Vice-chair resigns from Dawson land-use planning commission

NDP warns that not pausing mining activity is the road to a second Peel decision

The opening ceremonies of the Canada Summer Games in Winnipeg on July 28, 2017. The 2021 Canada Summer Games have officially been rescheduled for Aug. 6 to 21, 2022, exactly one year from the date the national competition was originally set to take place in the Niagara region of Ontario. (Canada Summer Games/Flickr)
Canada Summer Games dates set for 2022 but uncertainty remains for Yukon athletes

Yukon athletes continue waiting to get back into schools

A proposed Official Community Plan amendment would designate a 56.3 hectare piece of land in Whistle Bend currently designated as green space, as urban residential use. Whitehorse city council passed first reading on a bylaw for the designation change at its Oct. 26 meeting, prompting an upcoming public hearing on Nov. 23 ahead of second reading on Dec. 7. (Courtesy City of Whitehorse)
Local contractors will be given an advantage on a contract for the design and construction services that will see a new reception building at Robert Service Campground decided city councillors during the Oct. 26 council meeting. (Crystal Schick/Yukon News file)
Local firms will get advantage on contract for new Robert Service Campground building

Yukon-based companies competing for contract for new reception building will receive 20 extra points

Fallen trees due to strong winds are seen leaning on to power lines which caused some power outages around the territory on Oct. 26. (Courtesy of ATCO)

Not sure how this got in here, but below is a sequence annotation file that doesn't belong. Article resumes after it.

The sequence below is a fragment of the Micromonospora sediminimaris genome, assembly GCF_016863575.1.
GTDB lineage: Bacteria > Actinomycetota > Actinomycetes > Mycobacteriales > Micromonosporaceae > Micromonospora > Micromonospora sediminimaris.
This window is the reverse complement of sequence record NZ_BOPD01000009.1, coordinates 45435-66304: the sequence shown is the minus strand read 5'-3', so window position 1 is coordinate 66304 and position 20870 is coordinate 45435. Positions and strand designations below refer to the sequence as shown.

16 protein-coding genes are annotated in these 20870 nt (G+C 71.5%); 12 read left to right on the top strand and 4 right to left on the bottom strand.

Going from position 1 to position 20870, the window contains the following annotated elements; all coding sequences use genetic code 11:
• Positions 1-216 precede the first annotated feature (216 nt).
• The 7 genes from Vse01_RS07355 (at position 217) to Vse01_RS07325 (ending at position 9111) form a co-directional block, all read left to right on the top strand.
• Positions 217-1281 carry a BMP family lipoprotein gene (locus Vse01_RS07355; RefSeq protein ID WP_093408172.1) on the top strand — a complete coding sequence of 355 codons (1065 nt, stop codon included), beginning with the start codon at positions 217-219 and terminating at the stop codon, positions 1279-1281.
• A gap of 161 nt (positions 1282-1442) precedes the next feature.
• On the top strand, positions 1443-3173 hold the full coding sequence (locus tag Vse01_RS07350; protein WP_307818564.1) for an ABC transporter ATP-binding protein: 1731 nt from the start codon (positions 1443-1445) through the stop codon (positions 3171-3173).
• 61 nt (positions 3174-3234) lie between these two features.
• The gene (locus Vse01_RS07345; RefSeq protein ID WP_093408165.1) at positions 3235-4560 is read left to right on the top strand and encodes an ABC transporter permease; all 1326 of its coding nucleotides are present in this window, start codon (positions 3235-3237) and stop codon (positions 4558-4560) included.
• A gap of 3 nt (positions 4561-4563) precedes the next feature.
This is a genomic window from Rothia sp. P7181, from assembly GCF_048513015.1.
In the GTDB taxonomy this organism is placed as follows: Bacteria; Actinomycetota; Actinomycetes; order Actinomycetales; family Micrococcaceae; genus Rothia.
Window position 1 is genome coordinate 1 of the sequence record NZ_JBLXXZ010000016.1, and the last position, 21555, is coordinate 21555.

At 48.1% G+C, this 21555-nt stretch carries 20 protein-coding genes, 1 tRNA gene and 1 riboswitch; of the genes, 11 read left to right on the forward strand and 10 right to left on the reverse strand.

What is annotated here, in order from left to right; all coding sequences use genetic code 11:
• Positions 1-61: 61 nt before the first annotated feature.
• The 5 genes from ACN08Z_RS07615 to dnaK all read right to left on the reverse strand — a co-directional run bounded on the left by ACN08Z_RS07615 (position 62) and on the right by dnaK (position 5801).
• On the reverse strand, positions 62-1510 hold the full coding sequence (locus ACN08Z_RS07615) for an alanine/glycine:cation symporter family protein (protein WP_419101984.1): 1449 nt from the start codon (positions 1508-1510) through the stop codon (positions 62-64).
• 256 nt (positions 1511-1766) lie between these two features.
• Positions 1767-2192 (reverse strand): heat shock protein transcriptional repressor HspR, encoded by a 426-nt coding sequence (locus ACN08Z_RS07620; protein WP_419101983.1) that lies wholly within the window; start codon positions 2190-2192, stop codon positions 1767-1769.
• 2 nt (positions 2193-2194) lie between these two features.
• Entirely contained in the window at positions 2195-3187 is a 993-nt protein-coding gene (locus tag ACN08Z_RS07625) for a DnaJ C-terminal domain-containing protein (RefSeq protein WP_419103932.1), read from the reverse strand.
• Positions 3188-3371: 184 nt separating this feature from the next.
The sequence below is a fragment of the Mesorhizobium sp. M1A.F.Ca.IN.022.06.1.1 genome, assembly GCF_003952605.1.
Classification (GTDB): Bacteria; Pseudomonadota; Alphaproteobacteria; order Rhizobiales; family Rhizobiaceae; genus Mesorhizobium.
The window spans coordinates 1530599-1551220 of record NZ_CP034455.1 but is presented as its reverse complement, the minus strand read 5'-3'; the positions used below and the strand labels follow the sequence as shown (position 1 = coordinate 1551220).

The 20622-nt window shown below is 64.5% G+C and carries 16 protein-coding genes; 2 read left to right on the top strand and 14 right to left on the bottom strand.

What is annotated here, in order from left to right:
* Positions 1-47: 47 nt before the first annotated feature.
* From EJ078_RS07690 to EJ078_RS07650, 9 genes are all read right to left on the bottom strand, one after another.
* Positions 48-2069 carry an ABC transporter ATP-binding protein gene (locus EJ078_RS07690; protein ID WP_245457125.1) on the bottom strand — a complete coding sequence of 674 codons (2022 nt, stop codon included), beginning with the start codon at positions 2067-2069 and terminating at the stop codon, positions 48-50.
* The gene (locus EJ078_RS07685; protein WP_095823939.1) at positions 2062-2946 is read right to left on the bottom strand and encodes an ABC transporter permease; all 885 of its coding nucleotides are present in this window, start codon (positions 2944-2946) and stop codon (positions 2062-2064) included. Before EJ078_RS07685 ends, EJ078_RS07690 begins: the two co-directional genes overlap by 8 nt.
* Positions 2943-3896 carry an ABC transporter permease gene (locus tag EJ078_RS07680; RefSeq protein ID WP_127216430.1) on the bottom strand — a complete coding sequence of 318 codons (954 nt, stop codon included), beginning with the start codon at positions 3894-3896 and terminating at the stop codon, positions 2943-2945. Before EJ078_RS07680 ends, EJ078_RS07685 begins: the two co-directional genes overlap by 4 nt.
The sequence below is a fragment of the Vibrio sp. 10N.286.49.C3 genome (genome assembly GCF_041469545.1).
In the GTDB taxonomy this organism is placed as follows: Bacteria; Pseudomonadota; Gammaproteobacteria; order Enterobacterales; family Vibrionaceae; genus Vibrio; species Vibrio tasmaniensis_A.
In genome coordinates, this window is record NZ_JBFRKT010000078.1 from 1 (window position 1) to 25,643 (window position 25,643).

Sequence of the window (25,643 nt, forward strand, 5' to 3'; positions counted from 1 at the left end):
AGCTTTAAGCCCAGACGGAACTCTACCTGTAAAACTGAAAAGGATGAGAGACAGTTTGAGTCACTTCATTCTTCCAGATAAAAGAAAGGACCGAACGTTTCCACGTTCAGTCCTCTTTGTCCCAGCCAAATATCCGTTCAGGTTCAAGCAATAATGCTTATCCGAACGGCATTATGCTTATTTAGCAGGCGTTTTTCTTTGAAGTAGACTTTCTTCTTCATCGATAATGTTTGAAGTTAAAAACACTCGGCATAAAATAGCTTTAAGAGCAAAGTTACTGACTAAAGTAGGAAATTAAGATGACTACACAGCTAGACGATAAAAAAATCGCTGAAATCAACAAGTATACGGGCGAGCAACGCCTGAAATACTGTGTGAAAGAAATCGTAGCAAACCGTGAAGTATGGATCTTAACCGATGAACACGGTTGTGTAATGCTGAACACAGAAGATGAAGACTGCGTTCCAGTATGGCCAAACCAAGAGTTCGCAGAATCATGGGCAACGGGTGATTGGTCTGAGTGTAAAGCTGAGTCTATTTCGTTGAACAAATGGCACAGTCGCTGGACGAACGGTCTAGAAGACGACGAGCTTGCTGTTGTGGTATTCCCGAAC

Wind knocks out power around the Yukon

High winds on Oct. 26 knocked out power to Faro, parts of Whitehorse and beyond

The Yukon government is asking for all claims in a lawsuit over the Takhini elk herd be struck by the court. (Mike Thomas/Yukon News file)
Yukon government asks for Takhini elk lawsuit to be struck

The Yukon government is asking for all claims in a lawsuit over… Continue reading

The Yukon government has filed a reply to an outfitter’s petition challenging the reduction of its caribou quota to zero. (Yukon News file)
YG replies to outfitter’s legal challenge over caribou quota

The Yukon government has filed a reply to an outfitter’s petition challenging… Continue reading

The Yukon government is encouraging people to get the flu vaccine this year, saying that with COVID-19, it’s “more important than ever.” (Black Press file)
Get flu vaccine, Yukon government urges

The Yukon government is encouraging people to get the flu vaccine this… Continue reading

Benjamin Munn, 12, watches the HPV vaccine in 2013. Beginning Jan. 1, 2021, the Human Papillomavirus (HPV) vaccine will be available to all Yukoners up to, and including, age 26. Currently the program is only available to girls ages nine to 18 and boys ages nine to 14. (Dan Bates/Black Press file)
HPV vaccine will be available to Yukoners up to, including, age 26

Beginning Jan. 1, 2021, the Human Papillomavirus (HPV) vaccine will be available… Continue reading

Whitehorse City Hall. (Joel Krahn/Yukon News file)
City hall, briefly

A look at decisions made by Whitehorse city council this week

Most Read